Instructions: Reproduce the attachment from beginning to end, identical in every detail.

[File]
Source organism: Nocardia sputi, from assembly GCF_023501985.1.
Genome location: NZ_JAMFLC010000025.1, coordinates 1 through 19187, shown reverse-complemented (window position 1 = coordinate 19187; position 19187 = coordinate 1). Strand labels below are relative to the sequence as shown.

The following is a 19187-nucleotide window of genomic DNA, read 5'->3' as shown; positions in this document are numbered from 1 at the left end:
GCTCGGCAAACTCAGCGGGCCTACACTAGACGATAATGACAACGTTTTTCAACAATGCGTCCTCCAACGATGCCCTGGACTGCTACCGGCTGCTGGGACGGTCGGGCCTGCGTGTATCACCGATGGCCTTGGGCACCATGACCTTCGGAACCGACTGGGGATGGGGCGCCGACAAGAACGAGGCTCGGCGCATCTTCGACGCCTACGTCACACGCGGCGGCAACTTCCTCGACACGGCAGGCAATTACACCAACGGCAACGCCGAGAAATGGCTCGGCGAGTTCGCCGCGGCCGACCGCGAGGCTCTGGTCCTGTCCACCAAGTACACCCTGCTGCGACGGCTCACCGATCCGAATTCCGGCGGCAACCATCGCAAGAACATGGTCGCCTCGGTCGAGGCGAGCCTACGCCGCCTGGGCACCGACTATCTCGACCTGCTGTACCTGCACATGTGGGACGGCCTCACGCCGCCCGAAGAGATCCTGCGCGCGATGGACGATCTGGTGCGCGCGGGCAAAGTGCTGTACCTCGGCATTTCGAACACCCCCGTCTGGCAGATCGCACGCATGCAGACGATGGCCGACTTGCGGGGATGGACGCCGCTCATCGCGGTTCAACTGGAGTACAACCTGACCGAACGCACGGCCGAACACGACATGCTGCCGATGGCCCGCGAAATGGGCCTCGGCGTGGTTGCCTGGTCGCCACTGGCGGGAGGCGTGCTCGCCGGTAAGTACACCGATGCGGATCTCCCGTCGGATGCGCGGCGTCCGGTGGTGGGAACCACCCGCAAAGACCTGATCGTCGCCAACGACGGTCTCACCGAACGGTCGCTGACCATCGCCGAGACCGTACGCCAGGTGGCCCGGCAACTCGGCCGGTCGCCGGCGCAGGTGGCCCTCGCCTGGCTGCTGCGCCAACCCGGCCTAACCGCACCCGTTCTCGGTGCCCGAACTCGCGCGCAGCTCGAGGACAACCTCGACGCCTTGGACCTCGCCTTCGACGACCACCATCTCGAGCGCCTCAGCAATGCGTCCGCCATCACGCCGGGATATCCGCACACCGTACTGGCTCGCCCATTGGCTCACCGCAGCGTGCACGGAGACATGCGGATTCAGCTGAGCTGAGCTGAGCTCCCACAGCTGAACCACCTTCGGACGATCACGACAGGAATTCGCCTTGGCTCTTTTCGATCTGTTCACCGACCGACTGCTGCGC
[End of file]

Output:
Source organism: Nocardia sputi, from assembly GCF_023501985.1.
Genome location: NZ_JAMFLC010000025.1, coordinates 1 through 19187, shown reverse-complemented (window position 1 = coordinate 19187; position 19187 = coordinate 1). Strand labels below are relative to the sequence as shown.

The following is a 19187-nucleotide window of genomic DNA, read 5'->3' as shown; positions in this document are numbered from 1 at the left end:
GCTCGGCAAACTCAGCGGGCCTACACTAGACGATAATGACAACGTTTTTCAACAATGCGTCCTCCAACGATGCCCTGGACTGCTACCGGCTGCTGGGACGGTCGGGCCTGCGTGTATCACCGATGGCCTTGGGCACCATGACCTTCGGAACCGACTGGGGATGGGGCGCCGACAAGAACGAGGCTCGGCGCATCTTCGACGCCTACGTCACACGCGGCGGCAACTTCCTCGACACGGCAGGCAATTACACCAACGGCAACGCCGAGAAATGGCTCGGCGAGTTCGCCGCGGCCGACCGCGAGGCTCTGGTCCTGTCCACCAAGTACACCCTGCTGCGACGGCTCACCGATCCGAATTCCGGCGGCAACCATCGCAAGAACATGGTCGCCTCGGTCGAGGCGAGCCTACGCCGCCTGGGCACCGACTATCTCGACCTGCTGTACCTGCACATGTGGGACGGCCTCACGCCGCCCGAAGAGATCCTGCGCGCGATGGACGATCTGGTGCGCGCGGGCAAAGTGCTGTACCTCGGCATTTCGAACACCCCCGTCTGGCAGATCGCACGCATGCAGACGATGGCCGACTTGCGGGGATGGACGCCGCTCATCGCGGTTCAACTGGAGTACAACCTGACCGAACGCACGGCCGAACACGACATGCTGCCGATGGCCCGCGAAATGGGCCTCGGCGTGGTTGCCTGGTCGCCACTGGCGGGAGGCGTGCTCGCCGGTAAGTACACCGATGCGGATCTCCCGTCGGATGCGCGGCGTCCGGTGGTGGGAACCACCCGCAAAGACCTGATCGTCGCCAACGACGGTCTCACCGAACGGTCGCTGACCATCGCCGAGACCGTACGCCAGGTGGCCCGGCAACTCGGCCGGTCGCCGGCGCAGGTGGCCCTCGCCTGGCTGCTGCGCCAACCCGGCCTAACCGCACCCGTTCTCGGTGCCCGAACTCGCGCGCAGCTCGAGGACAACCTCGACGCCTTGGACCTCGCCTTCGACGACCACCATCTCGAGCGCCTCAGCAATGCGTCCGCCATCACGCCGGGATATCCGCACACCGTACTGGCTCGCCCATTGGCTCACCGCAGCGTGCACGGAGACATGCGGATTCAGCTGAGCTGAGCTGAGCTCCCACAGCTGAACCACCTTCGGACGATCACGACAGGAATTCGCCTTGGCTCTTTTCGATCTGTTCACCGACCGACTGCTGCGC